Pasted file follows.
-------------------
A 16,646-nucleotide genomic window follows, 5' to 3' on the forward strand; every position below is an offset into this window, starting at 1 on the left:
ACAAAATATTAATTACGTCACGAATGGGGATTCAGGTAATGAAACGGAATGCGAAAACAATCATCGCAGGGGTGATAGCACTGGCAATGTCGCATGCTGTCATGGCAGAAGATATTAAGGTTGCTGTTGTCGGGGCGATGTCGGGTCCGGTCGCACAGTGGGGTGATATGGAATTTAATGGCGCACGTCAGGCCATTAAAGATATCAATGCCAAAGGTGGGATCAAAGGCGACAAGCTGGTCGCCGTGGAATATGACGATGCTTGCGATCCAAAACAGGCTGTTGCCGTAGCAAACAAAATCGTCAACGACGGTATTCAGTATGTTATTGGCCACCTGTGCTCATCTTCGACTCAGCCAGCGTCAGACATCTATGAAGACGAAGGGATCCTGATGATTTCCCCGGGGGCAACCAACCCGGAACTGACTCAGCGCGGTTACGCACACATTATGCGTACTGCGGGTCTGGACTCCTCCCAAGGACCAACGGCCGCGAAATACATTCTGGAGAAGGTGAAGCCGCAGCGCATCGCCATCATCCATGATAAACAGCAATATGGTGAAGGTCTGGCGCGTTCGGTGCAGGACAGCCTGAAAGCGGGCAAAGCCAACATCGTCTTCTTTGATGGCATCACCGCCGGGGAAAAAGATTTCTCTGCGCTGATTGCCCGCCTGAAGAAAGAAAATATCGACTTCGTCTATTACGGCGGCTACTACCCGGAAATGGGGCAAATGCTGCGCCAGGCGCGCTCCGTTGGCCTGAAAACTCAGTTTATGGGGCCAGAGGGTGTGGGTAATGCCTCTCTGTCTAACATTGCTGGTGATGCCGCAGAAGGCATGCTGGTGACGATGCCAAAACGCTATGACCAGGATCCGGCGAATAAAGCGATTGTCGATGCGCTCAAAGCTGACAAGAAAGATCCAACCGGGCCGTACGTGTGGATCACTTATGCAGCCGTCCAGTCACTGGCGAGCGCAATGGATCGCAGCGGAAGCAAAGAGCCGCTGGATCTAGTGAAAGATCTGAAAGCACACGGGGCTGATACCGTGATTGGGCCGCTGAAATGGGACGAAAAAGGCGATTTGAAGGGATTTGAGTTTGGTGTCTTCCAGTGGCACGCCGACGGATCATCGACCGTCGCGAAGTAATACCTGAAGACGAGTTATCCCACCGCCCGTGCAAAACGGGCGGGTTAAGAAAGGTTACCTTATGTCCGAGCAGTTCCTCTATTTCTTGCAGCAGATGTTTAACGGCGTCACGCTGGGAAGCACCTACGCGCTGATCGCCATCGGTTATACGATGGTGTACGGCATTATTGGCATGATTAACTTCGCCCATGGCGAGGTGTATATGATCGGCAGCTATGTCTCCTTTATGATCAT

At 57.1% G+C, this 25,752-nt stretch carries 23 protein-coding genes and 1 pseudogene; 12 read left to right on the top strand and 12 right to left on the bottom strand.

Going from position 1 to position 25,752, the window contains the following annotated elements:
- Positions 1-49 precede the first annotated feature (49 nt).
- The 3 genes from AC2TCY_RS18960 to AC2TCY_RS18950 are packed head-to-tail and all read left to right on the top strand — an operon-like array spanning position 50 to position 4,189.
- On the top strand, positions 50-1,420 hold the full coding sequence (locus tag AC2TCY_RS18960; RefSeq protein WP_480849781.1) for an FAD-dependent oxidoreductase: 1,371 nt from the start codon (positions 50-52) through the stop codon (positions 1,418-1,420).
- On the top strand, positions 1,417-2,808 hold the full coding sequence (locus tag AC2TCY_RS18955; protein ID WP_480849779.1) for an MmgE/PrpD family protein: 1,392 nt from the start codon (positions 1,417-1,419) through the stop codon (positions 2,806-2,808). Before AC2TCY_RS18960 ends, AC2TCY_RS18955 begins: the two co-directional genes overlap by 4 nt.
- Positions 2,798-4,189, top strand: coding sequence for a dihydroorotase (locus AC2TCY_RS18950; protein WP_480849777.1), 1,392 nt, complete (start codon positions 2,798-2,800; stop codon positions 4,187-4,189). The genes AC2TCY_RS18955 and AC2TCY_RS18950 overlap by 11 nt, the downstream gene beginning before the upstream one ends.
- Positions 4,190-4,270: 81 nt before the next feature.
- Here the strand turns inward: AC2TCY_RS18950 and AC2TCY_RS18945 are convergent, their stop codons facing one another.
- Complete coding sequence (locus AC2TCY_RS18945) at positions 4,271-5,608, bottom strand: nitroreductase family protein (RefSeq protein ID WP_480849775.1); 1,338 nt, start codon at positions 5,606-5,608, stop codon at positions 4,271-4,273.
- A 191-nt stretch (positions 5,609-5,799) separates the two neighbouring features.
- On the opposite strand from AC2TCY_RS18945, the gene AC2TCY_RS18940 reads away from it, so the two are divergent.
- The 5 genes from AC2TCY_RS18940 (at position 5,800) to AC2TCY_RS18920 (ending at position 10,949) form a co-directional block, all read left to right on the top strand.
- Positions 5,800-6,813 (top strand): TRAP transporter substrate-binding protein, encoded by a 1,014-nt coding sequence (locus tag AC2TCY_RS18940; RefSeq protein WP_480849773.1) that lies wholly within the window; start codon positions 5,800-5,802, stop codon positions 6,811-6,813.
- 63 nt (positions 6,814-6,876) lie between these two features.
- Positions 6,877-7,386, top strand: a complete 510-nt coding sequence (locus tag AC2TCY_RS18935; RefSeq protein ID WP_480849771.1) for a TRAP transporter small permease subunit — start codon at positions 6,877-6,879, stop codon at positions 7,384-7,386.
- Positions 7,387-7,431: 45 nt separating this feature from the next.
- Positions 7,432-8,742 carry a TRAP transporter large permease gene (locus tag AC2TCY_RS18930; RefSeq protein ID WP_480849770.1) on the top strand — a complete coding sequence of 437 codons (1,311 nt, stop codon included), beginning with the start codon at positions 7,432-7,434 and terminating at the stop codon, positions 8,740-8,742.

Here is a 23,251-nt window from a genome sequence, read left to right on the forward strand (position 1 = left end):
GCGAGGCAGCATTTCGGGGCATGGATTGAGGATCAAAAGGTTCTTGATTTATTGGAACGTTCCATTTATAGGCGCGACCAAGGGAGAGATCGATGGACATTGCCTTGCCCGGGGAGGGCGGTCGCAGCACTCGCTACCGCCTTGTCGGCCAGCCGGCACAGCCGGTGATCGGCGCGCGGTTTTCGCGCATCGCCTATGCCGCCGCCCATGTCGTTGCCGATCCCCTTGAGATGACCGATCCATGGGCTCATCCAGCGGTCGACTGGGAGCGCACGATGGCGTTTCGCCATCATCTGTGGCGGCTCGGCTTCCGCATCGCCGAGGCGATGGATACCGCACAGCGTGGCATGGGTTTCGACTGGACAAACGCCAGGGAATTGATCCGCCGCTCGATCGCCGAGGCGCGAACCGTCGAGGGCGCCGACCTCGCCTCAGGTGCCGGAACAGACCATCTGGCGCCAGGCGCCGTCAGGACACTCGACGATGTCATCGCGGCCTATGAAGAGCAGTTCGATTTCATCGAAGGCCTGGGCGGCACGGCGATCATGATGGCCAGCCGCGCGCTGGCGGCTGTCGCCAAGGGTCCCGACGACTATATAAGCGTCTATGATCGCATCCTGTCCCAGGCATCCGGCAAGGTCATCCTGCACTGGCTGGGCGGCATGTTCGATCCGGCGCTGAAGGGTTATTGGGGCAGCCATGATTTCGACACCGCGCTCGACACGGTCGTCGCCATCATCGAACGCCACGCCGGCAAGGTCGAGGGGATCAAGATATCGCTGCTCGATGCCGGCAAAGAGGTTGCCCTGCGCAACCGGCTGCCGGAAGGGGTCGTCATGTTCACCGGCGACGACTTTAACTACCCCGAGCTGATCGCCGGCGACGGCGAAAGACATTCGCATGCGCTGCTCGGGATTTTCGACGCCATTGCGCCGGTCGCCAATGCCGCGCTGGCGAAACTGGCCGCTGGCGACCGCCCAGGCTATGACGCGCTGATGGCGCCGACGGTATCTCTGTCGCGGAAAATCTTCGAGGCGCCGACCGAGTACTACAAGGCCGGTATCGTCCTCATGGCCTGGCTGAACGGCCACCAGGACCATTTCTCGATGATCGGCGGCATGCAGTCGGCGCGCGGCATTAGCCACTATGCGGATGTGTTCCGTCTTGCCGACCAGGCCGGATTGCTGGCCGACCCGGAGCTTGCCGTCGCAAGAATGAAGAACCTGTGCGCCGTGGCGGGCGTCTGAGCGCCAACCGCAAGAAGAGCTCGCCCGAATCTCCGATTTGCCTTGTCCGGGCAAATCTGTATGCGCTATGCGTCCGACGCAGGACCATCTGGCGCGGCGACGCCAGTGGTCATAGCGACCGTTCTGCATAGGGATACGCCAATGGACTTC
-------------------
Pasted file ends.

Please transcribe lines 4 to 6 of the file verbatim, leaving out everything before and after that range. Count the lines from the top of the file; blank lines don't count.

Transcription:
Going from position 1 to position 25,752, the window contains the following annotated elements:
- Positions 1-49 precede the first annotated feature (49 nt).
- The 3 genes from AC2TCY_RS18960 to AC2TCY_RS18950 are packed head-to-tail and all read left to right on the top strand — an operon-like array spanning position 50 to position 4,189.